Hilma af Klint


Her work was done in secret but now you know who she is:

If you are a regular Open Culture reader, you’ve probably seen our many posts on Hilma af Klint, the Swedish abstract painter who might have been recognized, before Wassily Kandinsky, as the first 20th century abstractionist; that is, if she had shown any of her work before her death in obscurity in 1944 (the same year that Kandinsky died, it happens). Instead, af Klint instructed that her paintings not be exhibited until twenty years after her death. Then, another 22 years went by before anyone would see her enigmatic canvases. They first went on display in a 1986 Los Angeles show called, after Kandinsky, “The Spiritual in Art.”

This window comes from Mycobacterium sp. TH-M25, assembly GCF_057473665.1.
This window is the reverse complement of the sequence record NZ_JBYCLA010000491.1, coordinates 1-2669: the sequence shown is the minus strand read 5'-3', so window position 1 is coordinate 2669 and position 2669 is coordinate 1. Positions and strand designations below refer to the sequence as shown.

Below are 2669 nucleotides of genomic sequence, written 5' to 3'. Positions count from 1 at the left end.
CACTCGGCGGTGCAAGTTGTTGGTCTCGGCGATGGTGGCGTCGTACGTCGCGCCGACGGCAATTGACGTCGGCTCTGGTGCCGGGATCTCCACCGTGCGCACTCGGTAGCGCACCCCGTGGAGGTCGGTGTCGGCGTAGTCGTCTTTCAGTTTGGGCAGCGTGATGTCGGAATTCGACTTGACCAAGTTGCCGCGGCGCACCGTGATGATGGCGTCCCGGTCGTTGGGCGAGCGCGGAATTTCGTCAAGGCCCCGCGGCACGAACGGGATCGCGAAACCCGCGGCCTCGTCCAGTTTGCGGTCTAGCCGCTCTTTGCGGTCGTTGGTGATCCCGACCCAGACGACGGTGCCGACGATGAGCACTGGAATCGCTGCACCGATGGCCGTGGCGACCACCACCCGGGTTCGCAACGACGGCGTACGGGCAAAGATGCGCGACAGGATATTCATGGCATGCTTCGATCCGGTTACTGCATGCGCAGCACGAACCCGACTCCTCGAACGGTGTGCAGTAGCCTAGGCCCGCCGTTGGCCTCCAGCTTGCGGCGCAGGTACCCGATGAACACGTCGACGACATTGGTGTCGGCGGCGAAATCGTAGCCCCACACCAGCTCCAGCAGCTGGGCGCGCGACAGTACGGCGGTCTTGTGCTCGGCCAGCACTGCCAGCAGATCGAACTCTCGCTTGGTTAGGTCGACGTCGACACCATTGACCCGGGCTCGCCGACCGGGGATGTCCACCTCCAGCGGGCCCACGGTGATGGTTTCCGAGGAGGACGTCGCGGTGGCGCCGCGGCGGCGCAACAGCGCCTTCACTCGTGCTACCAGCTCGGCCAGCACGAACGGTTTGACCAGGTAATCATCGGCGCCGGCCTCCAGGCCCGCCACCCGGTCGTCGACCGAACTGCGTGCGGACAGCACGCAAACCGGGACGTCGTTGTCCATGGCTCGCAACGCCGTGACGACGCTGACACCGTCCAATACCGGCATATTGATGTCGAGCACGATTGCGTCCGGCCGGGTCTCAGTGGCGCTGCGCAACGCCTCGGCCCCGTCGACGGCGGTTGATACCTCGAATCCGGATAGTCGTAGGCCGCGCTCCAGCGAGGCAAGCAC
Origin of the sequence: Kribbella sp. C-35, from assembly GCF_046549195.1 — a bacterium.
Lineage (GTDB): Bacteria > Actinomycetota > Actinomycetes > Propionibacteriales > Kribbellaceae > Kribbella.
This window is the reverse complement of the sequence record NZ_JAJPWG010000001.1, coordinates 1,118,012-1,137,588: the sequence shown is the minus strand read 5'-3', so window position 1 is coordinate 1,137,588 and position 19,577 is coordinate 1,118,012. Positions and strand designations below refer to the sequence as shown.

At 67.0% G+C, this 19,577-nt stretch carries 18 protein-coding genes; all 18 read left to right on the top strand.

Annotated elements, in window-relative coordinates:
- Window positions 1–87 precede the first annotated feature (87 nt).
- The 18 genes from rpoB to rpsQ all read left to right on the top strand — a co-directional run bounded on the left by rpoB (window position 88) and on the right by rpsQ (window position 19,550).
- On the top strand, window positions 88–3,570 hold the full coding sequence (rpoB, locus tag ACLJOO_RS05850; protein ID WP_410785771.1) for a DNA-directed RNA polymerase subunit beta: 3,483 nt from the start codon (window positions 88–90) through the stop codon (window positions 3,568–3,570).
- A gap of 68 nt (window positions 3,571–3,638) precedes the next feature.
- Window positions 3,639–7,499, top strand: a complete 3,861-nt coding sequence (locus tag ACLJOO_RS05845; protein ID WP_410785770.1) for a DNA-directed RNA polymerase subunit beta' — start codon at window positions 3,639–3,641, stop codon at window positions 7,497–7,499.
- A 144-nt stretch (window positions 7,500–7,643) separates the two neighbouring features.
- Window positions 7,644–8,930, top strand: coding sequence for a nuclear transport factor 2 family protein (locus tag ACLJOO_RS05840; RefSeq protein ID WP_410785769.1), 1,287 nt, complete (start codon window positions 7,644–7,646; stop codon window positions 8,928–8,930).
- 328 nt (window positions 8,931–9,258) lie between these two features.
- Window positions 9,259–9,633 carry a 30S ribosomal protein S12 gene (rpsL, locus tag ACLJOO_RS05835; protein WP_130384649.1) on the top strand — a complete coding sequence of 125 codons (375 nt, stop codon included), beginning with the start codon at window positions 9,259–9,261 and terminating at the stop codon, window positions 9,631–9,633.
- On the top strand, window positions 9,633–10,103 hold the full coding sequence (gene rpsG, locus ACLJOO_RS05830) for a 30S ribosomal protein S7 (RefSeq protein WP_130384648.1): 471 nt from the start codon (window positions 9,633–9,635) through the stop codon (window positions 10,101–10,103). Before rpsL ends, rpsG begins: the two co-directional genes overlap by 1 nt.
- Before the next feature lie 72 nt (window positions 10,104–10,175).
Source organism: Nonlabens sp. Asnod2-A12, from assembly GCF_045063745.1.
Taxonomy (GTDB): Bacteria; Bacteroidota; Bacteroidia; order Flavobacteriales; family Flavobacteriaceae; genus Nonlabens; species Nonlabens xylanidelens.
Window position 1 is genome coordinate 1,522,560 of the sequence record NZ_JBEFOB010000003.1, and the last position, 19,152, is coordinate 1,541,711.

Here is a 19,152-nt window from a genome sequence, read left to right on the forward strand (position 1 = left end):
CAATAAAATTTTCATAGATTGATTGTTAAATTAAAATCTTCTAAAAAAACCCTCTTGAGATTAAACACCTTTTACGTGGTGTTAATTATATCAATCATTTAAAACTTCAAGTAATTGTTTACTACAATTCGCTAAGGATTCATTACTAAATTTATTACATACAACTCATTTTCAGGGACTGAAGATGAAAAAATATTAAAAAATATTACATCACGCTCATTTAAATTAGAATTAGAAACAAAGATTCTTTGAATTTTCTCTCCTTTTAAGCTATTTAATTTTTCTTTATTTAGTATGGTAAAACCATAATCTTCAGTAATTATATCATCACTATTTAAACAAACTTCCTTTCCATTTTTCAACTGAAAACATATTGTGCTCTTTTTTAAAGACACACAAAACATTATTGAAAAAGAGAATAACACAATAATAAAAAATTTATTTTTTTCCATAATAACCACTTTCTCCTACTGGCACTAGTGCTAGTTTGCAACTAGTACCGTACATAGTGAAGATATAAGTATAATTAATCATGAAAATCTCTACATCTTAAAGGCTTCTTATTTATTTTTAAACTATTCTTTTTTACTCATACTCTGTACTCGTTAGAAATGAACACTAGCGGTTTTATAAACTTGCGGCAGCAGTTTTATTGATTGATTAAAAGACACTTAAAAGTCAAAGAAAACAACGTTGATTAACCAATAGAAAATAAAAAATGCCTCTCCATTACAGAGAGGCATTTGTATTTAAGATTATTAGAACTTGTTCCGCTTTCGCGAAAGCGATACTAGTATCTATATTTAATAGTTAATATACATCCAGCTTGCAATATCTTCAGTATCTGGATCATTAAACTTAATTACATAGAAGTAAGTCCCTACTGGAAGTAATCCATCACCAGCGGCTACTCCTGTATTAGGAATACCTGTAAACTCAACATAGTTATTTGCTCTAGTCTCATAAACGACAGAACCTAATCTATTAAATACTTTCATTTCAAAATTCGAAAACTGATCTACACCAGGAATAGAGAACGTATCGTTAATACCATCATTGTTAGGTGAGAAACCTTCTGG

Comparisons seem inevitable, but where the great Russian abstractionist theorized about art and spirit, af Klint encountered it in person, she claimed in her Theosophical accounts, in which she writes of meeting five “high masters” in a séance and receiving instructions for her new style. She was a channel, a vessel, and a medium for the spirits, as she saw it.

There will be seven volumes published that will feature her work. She is absolutely remarkable and should be celebrated for her achievements.


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